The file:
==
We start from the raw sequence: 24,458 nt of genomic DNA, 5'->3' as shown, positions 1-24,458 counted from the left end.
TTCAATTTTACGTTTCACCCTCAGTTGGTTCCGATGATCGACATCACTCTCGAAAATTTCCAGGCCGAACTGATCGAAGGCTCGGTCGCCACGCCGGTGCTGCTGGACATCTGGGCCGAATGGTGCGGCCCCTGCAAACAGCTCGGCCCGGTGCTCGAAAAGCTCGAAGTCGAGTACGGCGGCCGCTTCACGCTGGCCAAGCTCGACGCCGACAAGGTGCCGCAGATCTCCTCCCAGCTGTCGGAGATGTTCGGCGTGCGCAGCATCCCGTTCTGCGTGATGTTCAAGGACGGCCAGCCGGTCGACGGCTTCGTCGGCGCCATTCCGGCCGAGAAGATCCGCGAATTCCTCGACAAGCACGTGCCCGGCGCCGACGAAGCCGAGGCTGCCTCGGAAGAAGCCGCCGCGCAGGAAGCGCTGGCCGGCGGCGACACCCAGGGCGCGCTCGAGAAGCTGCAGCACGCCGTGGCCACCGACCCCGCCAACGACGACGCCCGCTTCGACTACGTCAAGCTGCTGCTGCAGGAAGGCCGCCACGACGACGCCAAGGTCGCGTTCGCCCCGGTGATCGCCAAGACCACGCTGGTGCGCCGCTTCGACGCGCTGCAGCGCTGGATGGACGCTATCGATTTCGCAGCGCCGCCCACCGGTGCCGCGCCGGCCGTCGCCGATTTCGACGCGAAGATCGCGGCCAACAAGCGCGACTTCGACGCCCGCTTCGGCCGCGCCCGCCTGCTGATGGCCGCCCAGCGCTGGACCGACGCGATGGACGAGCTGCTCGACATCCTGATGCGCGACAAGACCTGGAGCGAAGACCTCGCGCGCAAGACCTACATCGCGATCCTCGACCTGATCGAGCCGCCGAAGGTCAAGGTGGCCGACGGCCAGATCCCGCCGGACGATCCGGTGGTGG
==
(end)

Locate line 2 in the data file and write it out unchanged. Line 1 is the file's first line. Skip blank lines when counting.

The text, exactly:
TTCAATTTTACGTTTCACCCTCAGTTGGTTCCGATGATCGACATCACTCTCGAAAATTTCCAGGCCGAACTGATCGAAGGCTCGGTCGCCACGCCGGTGCTGCTGGACATCTGGGCCGAATGGTGCGGCCCCTGCAAACAGCTCGGCCCGGTGCTCGAAAAGCTCGAAGTCGAGTACGGCGGCCGCTTCACGCTGGCCAAGCTCGACGCCGACAAGGTGCCGCAGATCTCCTCCCAGCTGTCGGAGATGTTCGGCGTGCGCAGCATCCCGTTCTGCGTGATGTTCAAGGACGGCCAGCCGGTCGACGGCTTCGTCGGCGCCATTCCGGCCGAGAAGATCCGCGAATTCCTCGACAAGCACGTGCCCGGCGCCGACGAAGCCGAGGCTGCCTCGGAAGAAGCCGCCGCGCAGGAAGCGCTGGCCGGCGGCGACACCCAGGGCGCGCTCGAGAAGCTGCAGCACGCCGTGGCCACCGACCCCGCCAACGACGACGCCCGCTTCGACTACGTCAAGCTGCTGCTGCAGGAAGGCCGCCACGACGACGCCAAGGTCGCGTTCGCCCCGGTGATCGCCAAGACCACGCTGGTGCGCCGCTTCGACGCGCTGCAGCGCTGGATGGACGCTATCGATTTCGCAGCGCCGCCCACCGGTGCCGCGCCGGCCGTCGCCGATTTCGACGCGAAGATCGCGGCCAACAAGCGCGACTTCGACGCCCGCTTCGGCCGCGCCCGCCTGCTGATGGCCGCCCAGCGCTGGACCGACGCGATGGACGAGCTGCTCGACATCCTGATGCGCGACAAGACCTGGAGCGAAGACCTCGCGCGCAAGACCTACATCGCGATCCTCGACCTGATCGAGCCGCCGAAGGTCAAGGTGGCCGACGGCCAGATCCCGCCGGACGATCCGGTGGTGG